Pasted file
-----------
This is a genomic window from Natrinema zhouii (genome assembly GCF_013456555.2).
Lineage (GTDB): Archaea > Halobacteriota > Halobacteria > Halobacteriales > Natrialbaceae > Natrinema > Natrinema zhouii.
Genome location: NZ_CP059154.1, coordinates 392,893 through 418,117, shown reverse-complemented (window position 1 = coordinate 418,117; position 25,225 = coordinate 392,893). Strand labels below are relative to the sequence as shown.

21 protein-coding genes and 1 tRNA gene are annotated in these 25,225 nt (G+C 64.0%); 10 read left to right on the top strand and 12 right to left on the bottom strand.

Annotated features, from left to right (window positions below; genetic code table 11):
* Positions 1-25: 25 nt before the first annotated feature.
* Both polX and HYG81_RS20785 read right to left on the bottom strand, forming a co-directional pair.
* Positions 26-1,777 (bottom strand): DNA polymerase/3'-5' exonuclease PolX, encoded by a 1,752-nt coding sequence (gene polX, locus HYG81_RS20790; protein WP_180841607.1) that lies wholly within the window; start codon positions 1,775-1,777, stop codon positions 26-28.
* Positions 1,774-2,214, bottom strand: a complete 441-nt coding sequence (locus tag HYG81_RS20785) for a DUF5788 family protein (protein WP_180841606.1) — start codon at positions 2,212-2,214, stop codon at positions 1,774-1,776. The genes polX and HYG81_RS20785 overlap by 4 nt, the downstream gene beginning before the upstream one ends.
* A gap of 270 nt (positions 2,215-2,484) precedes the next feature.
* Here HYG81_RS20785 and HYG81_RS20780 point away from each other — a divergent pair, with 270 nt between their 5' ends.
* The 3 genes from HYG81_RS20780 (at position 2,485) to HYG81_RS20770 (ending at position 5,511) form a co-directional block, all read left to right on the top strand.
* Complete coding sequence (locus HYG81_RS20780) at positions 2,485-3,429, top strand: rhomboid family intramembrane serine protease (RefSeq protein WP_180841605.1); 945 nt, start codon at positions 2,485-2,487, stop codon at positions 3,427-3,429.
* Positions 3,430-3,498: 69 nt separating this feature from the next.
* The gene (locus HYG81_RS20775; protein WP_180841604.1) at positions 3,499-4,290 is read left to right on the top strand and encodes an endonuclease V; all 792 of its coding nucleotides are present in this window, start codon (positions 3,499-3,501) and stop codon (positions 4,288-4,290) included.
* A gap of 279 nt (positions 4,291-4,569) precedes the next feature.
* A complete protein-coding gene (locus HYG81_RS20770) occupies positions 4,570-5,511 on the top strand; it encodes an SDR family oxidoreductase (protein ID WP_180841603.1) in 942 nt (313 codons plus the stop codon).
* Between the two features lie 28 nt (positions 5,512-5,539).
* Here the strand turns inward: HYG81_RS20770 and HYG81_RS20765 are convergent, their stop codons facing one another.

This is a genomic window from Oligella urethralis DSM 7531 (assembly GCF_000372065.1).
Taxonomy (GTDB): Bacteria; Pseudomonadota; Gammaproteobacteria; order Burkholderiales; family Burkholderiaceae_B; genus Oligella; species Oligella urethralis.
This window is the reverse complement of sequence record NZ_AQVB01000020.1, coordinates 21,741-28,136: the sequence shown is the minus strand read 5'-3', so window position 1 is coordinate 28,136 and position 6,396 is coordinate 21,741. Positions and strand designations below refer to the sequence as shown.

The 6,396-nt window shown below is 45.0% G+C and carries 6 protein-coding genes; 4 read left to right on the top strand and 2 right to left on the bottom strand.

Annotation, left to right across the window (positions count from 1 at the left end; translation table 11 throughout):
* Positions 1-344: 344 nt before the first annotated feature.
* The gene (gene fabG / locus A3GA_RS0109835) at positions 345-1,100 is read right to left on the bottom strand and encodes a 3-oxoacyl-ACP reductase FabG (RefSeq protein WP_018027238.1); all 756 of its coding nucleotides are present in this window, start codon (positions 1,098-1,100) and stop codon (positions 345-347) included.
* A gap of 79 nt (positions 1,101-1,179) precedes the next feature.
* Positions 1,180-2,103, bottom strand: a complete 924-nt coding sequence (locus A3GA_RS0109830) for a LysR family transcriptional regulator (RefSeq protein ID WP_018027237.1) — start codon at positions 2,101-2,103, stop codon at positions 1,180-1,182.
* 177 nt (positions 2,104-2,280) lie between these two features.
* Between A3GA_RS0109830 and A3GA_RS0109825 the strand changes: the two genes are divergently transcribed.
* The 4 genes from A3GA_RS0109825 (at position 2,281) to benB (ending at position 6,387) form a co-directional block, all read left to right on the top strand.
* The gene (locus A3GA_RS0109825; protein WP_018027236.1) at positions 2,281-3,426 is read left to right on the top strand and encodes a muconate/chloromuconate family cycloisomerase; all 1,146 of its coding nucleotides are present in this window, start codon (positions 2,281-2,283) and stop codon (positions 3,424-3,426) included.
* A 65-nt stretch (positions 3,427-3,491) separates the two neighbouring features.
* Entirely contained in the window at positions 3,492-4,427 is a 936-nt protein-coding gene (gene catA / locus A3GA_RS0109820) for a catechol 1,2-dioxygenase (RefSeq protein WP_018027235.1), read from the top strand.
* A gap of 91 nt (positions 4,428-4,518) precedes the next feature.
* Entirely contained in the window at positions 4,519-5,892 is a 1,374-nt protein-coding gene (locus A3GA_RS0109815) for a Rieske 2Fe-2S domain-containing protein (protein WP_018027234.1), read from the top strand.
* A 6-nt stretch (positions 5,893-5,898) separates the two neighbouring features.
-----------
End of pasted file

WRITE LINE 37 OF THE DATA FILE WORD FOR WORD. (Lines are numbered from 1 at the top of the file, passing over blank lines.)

* A 6-nt stretch (positions 5,893-5,898) separates the two neighbouring features.